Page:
Dec 2, 2013 at 12:44 AM
On 1 October I posted that I would be developing a cluster analysis tool for the double digest RAD sequencing pipeline (ddRADseq). The purpose of the tool was to analyse clusters of reads (each cluster intended to contain reads from the same locus), to
determine the accuracy of each cluster and enable bad reads to be filtered out.
A couple of weeks ago I finished work on a prototype for this tool, which I named Ploidulator. (I say 'finished' because this was a student project for me, and I just graduated. But I'll still have some involvement with Ploidulator - and more work will definitely
be done on it by me or others.)
Ploidulator utilises the .NET Bio BAMParser and BAMFormatter, and incorporates changes made to the BAMParser to enable iterative file parsing.
To copy a few paragraphs from my report:
Using this tool, a BAM file containing aligned reads can be parsed, and user-defined parameters can be applied to determine which clusters are ‘good’. Good clusters are then written to a new filtered BAM file. Various metric statistics are also
produced as text files, for both the original input file and the filtered ‘good’ output file, and this statistical data can be incorporated in future analyses of either the original or filtered files. Metrics include measures of per-cluster read and alignment
quality, read and population coverage, and ploidy-aware sequence count distribution and haplotype estimation.
Ploidulator also displays bar, line and pie charts for a dynamic visual representation of clusters as the input file is being parsed.
There are a few limitations:
The scope of this tool is to provide various basic metrics which may enable clusters to be filtered, while providing a framework into which additional metrics can be added or metric implementation details can be changed in the future. Regarding
the genotyping of each individual, the current genotyping process provides an estimate of the most probably genotype for each individual rather than a definitive analysis. Time constraints also prevented the implementation of a custom haplotyping component
so a third-party tool, PHASE v 2.1 (PHASE) developed by Stephens and Scheet (2005), is packaged with Ploidulator and used to compute population haplotypes based on the per-individual genotype estimates.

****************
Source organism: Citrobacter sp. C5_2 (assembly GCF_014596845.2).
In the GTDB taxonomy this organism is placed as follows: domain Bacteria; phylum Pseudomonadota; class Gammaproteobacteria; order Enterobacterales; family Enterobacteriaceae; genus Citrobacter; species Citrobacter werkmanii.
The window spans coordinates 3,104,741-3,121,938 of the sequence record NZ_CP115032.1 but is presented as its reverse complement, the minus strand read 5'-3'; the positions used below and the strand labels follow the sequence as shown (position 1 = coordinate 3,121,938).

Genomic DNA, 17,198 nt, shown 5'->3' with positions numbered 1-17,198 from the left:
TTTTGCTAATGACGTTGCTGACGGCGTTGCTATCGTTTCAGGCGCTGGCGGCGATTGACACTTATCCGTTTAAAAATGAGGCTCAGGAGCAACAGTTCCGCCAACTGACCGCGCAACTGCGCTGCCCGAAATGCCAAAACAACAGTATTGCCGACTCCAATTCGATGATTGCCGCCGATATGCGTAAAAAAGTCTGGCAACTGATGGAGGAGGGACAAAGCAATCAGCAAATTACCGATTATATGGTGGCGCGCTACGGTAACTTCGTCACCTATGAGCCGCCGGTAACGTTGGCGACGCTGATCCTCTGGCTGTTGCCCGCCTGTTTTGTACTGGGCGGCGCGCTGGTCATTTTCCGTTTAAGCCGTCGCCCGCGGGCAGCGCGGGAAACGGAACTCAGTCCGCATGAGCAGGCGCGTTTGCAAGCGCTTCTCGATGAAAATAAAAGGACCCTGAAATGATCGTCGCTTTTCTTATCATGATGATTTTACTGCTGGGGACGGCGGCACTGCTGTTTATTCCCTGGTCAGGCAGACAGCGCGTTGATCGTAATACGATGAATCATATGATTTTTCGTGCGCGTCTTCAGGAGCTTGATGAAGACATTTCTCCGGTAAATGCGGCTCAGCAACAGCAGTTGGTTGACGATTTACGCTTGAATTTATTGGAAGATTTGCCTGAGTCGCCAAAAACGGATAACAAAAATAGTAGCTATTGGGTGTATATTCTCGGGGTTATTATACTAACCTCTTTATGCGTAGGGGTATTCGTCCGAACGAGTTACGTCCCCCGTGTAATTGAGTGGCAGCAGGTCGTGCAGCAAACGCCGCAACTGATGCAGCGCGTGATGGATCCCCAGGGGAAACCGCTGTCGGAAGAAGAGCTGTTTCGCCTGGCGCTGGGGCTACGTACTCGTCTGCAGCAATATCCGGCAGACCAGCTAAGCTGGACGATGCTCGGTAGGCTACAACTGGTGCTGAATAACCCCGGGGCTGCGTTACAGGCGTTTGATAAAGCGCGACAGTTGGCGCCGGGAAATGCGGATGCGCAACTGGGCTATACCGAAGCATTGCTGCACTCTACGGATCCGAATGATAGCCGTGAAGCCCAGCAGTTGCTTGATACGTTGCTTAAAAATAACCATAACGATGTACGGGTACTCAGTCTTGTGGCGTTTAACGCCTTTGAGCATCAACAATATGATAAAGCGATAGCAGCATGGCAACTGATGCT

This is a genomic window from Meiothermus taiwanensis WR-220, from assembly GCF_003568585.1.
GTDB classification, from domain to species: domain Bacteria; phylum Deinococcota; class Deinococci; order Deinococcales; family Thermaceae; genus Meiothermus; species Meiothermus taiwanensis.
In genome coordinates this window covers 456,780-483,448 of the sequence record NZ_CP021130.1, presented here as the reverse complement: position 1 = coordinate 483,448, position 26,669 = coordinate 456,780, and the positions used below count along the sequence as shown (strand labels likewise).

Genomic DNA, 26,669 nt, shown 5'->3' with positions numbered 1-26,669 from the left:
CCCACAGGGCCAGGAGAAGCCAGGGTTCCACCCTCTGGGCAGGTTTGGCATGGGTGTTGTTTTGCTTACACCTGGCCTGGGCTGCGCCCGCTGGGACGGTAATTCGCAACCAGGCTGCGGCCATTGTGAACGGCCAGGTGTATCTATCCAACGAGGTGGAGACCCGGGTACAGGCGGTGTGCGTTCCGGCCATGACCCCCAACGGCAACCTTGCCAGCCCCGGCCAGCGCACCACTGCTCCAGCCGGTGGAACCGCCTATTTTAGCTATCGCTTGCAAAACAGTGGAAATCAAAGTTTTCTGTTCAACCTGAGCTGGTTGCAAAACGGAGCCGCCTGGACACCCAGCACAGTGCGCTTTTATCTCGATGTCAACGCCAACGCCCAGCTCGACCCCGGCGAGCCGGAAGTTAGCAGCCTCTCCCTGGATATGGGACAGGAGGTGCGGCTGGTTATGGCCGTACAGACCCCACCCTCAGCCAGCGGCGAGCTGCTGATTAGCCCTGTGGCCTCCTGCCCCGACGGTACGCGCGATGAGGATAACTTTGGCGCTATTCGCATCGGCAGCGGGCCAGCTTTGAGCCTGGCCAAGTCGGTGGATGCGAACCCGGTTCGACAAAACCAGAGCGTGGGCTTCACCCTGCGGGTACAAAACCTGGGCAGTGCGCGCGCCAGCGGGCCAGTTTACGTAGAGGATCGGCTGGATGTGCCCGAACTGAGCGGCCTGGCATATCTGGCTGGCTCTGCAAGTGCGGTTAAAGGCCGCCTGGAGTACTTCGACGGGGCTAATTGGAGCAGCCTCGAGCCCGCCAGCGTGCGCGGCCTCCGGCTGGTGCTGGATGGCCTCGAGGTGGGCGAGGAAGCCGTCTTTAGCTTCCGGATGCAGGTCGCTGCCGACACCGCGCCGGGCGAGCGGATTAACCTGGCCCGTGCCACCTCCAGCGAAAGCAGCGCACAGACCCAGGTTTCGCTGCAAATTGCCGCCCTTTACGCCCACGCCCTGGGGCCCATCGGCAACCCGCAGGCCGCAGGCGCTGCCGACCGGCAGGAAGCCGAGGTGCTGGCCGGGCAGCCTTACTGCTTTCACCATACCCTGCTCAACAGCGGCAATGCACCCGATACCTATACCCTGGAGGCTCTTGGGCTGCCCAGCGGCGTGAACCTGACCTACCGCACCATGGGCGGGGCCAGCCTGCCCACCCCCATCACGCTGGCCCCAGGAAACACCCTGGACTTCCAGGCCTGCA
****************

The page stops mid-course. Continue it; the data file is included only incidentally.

There are also a number of future areas for improvement that have been identified, and this list is by no means complete.
The tool performs as designed and offers a necessary degree of user customisability and a range of output metrics. However at this stage it has been tested on only one sample dataset, so more extensive testing is recommended, and there may be additional
metrics which could also be considered for inclusion. In addition the implementation of the existing metrics may benefit from being reviewed with opportunities for optimisation in mind, and a custom haplotype detection algorithm should be considered to replace
the current coupling arrangement with PHASE.
Ploidulator is designed to operate on any personal computer running Windows, and does not require unusually high memory or processing power. The process of outputting results directly to file conserves memory usage and means that the filtered file is available
for further analysis immediately after the analysis process has completed. For a ~1.3GB input file, the application will require ~4GB of free memory. Due to the threading model a 64bit environment is recommended.
Particularly with regard to improvements, BAMFormatter may need some attention. Ploidulator successfully takes a BAM input file and produces a filtered BAM output file containing a reduced number of reads. But while the output file is recognised as valid by
SAMUtils and can be parsed using BAMParser, the output file size is significantly
larger than the input file and the file write speed is very slow. I haven't had a chance to investigate the causes for this yet, and I will write it up as an issue.
So, watch this space for future Ploidulator developments. :)